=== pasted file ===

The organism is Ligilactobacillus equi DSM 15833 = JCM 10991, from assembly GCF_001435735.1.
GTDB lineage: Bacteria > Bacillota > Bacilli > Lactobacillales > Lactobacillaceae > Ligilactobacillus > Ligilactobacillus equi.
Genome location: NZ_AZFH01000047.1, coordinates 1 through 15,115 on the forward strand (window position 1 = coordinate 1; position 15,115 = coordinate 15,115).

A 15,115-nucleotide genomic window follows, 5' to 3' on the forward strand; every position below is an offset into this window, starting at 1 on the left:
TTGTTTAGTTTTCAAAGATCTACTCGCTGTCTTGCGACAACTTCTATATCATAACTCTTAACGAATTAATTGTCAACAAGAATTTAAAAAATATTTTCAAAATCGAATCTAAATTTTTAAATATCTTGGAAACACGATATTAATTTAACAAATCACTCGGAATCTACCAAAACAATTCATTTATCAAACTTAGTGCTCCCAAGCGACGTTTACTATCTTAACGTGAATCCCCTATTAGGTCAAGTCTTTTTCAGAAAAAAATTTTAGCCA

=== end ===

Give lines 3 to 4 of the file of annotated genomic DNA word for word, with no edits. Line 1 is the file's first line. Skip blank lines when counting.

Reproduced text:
Genome location: NZ_AZFH01000047.1, coordinates 1 through 15,115 on the forward strand (window position 1 = coordinate 1; position 15,115 = coordinate 15,115).

A 15,115-nucleotide genomic window follows, 5' to 3' on the forward strand; every position below is an offset into this window, starting at 1 on the left: